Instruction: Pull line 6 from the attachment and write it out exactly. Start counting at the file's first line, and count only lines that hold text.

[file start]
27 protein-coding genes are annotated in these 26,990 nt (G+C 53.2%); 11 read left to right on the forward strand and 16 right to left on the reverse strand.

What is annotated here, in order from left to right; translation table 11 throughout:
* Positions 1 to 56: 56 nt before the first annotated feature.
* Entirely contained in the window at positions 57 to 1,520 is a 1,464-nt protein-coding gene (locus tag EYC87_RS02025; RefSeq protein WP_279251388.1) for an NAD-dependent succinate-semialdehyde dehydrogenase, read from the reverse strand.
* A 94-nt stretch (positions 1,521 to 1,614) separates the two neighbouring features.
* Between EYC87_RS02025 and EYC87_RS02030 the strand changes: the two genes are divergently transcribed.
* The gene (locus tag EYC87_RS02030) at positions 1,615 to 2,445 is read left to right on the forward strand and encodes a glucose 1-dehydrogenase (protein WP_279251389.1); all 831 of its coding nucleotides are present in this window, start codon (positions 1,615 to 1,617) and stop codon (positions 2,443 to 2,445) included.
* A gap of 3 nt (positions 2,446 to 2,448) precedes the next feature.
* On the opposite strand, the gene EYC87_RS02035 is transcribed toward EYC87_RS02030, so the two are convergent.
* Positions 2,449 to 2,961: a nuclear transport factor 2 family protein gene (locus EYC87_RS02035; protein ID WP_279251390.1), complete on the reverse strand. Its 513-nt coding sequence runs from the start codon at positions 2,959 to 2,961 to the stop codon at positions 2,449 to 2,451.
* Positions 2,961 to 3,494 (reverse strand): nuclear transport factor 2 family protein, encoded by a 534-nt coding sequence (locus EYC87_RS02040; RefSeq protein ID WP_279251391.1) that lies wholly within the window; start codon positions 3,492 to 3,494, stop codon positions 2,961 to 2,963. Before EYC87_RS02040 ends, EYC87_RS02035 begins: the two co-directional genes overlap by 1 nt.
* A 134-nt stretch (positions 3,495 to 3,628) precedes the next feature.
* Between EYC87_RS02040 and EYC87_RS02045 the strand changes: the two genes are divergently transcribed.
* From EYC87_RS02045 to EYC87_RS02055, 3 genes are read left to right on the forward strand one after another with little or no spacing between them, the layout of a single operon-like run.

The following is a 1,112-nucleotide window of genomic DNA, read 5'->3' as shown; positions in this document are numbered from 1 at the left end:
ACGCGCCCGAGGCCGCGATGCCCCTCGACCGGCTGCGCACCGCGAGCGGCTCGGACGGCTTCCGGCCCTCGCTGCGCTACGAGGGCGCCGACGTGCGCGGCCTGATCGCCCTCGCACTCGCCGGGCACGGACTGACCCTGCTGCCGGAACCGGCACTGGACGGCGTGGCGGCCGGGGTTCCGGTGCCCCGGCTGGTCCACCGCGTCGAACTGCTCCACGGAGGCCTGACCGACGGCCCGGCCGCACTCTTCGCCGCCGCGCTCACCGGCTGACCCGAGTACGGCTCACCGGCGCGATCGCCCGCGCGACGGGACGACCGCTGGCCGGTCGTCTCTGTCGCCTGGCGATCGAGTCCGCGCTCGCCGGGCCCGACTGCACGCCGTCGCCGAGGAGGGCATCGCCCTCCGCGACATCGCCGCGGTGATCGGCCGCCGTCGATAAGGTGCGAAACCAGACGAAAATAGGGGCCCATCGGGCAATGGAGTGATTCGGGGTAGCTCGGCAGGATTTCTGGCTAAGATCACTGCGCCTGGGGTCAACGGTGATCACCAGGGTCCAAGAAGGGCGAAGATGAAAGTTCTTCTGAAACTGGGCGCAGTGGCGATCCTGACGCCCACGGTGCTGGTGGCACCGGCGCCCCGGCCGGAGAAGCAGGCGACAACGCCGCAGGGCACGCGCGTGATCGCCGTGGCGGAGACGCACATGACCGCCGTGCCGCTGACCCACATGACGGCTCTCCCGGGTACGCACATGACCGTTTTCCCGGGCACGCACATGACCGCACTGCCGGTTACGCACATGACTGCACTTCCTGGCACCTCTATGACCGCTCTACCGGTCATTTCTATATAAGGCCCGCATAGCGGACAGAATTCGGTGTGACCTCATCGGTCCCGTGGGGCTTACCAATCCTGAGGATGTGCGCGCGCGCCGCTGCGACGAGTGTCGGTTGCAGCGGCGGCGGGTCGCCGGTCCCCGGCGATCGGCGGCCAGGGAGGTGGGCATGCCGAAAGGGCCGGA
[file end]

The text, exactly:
* Between EYC87_RS02025 and EYC87_RS02030 the strand changes: the two genes are divergently transcribed.